“I am not my eating habits”

Whenever I talk about insecurities with other individuals, I always feel like I don’t have the right to one, based on what theirs are. I always feel like mine are such petty, silly things that they shouldn’t matter as much as they do. Truth be told, I end up feeling ashamed of having one.

I have struggled with having good eating habits for quite a while. Growing up, I developed a lot faster than other girls in my year, making me feel like an awkward, big human being next to their petite, delicate frames. I’ve always had a curvier body than most and it’s been something I’ve been gradually learning to love and appreciate but it’s been a very hard road to that self-love which I haven’t fully achieved yet. Anyways, it became pretty obvious to my frightened mind that I needed to cut back on what I ate. I’d try to limit what I’d have to eat at lunch time in high school, only to cave in later and eat a muffin.

At home it was equally as difficult because I couldn’t limit myself as much as I wanted to because of my family’s presence. My difficulty with food surfaced one day in Puerto Rico over a winter vacation. Someone very close to me (through no bad intention) made the comment that I had a “love affair with food.” My eyes did not stop leaking for the rest of the day. My parents had no idea what my issue was. My mom only found out that I’d had this problem last year.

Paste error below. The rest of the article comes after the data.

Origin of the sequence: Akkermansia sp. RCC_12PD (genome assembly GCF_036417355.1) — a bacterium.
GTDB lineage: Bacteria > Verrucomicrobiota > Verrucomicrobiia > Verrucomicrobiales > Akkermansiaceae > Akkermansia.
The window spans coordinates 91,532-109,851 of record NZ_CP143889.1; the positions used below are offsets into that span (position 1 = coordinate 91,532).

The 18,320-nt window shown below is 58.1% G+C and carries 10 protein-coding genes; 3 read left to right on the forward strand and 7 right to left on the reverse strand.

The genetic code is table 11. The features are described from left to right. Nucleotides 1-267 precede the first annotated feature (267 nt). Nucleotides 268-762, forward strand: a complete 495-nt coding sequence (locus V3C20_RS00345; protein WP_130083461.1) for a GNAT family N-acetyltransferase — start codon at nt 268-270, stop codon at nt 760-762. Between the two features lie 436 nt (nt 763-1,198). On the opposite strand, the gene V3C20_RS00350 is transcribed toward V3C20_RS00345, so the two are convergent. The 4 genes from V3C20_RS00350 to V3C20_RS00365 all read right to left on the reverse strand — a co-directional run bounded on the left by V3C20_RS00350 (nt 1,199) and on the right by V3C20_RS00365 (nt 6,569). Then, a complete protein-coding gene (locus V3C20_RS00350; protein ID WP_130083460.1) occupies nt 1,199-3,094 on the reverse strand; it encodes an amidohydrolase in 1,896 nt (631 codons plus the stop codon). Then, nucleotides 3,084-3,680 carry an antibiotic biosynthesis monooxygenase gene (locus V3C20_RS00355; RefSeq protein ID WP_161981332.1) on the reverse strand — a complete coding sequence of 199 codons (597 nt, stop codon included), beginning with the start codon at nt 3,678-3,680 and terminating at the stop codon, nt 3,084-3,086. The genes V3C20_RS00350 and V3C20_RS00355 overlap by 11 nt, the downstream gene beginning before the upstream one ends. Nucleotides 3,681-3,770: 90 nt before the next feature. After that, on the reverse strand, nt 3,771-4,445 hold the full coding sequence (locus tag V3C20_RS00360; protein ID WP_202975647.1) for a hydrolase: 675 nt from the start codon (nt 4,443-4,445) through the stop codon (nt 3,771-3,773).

I never became anorexic though, thank God. I was never able to fully starve myself, and I thank my lucky stars for that because I would have been faced with a million health problems. Leaving to college worsened my problem because there was no one there to supervise if I was eating properly or not. Here, I was able to lie to my mother over the phone, saying that I had had lunch and breakfast when in reality, I had not eaten since the night before. I’d try to combat this issue, which worsened when I was alone. I’d go out on my own to eat and just when I was about to take the first bite of food, I’d freeze up. I’d feel ashamed of myself for feeling hungry. I felt guilty that I was making the people around me watch me eat. In my mind, I was convinced that they were disgusted by what I was doing. I thought they were seeing a slightly chubby girl eating when she really shouldn’t be. In the end, I’d throw whatever I had away, flee to my room, and fall apart.

In my mind, I did not deserve to eat nor did I deserve to be hungry. Thankfully, these mindsets did not always occupy my thoughts and I was able to keep from becoming anorexic. I still have these thoughts today but now, I know that I do deserve to eat and that I don’t need to say the lies “I already ate” or “I’m not hungry” unless they’re true.

I know it’s going to take a while for me to fully be free from this problem but I know I’m going to be okay.